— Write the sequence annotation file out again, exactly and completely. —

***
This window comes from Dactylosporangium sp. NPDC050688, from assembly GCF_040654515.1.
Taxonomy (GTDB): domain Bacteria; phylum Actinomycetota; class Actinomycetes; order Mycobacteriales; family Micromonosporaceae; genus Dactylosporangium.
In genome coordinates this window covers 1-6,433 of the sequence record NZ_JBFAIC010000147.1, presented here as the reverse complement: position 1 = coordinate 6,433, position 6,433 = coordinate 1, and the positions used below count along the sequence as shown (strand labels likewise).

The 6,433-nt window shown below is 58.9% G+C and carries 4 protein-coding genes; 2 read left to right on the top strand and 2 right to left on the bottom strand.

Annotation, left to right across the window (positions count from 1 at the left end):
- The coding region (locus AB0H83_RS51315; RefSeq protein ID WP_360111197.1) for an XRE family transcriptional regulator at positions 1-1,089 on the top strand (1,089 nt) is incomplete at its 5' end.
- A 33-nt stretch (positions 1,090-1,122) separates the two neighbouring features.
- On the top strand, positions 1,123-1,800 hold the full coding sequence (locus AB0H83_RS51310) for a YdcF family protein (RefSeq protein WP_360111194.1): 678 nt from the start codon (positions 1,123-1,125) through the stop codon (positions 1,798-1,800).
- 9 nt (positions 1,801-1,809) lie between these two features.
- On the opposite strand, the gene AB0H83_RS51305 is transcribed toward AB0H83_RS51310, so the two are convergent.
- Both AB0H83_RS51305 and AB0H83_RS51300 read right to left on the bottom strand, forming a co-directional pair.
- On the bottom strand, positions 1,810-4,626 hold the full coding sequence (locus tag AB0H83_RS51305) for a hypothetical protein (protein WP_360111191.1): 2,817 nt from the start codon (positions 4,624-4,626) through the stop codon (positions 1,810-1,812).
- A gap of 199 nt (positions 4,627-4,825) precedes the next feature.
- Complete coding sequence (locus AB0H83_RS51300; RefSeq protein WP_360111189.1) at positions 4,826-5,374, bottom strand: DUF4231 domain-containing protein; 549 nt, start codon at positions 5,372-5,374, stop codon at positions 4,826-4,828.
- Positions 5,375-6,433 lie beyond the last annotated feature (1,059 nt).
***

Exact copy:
This window comes from Dactylosporangium sp. NPDC050688, from assembly GCF_040654515.1.
Taxonomy (GTDB): domain Bacteria; phylum Actinomycetota; class Actinomycetes; order Mycobacteriales; family Micromonosporaceae; genus Dactylosporangium.
In genome coordinates this window covers 1-6,433 of the sequence record NZ_JBFAIC010000147.1, presented here as the reverse complement: position 1 = coordinate 6,433, position 6,433 = coordinate 1, and the positions used below count along the sequence as shown (strand labels likewise).

The 6,433-nt window shown below is 58.9% G+C and carries 4 protein-coding genes; 2 read left to right on the top strand and 2 right to left on the bottom strand.

Annotation, left to right across the window (positions count from 1 at the left end):
- The coding region (locus AB0H83_RS51315; RefSeq protein ID WP_360111197.1) for an XRE family transcriptional regulator at positions 1-1,089 on the top strand (1,089 nt) is incomplete at its 5' end.
- A 33-nt stretch (positions 1,090-1,122) separates the two neighbouring features.
- On the top strand, positions 1,123-1,800 hold the full coding sequence (locus AB0H83_RS51310) for a YdcF family protein (RefSeq protein WP_360111194.1): 678 nt from the start codon (positions 1,123-1,125) through the stop codon (positions 1,798-1,800).
- 9 nt (positions 1,801-1,809) lie between these two features.
- On the opposite strand, the gene AB0H83_RS51305 is transcribed toward AB0H83_RS51310, so the two are convergent.
- Both AB0H83_RS51305 and AB0H83_RS51300 read right to left on the bottom strand, forming a co-directional pair.
- On the bottom strand, positions 1,810-4,626 hold the full coding sequence (locus tag AB0H83_RS51305) for a hypothetical protein (protein WP_360111191.1): 2,817 nt from the start codon (positions 4,624-4,626) through the stop codon (positions 1,810-1,812).
- A gap of 199 nt (positions 4,627-4,825) precedes the next feature.
- Complete coding sequence (locus AB0H83_RS51300; RefSeq protein WP_360111189.1) at positions 4,826-5,374, bottom strand: DUF4231 domain-containing protein; 549 nt, start codon at positions 5,372-5,374, stop codon at positions 4,826-4,828.
- Positions 5,375-6,433 lie beyond the last annotated feature (1,059 nt).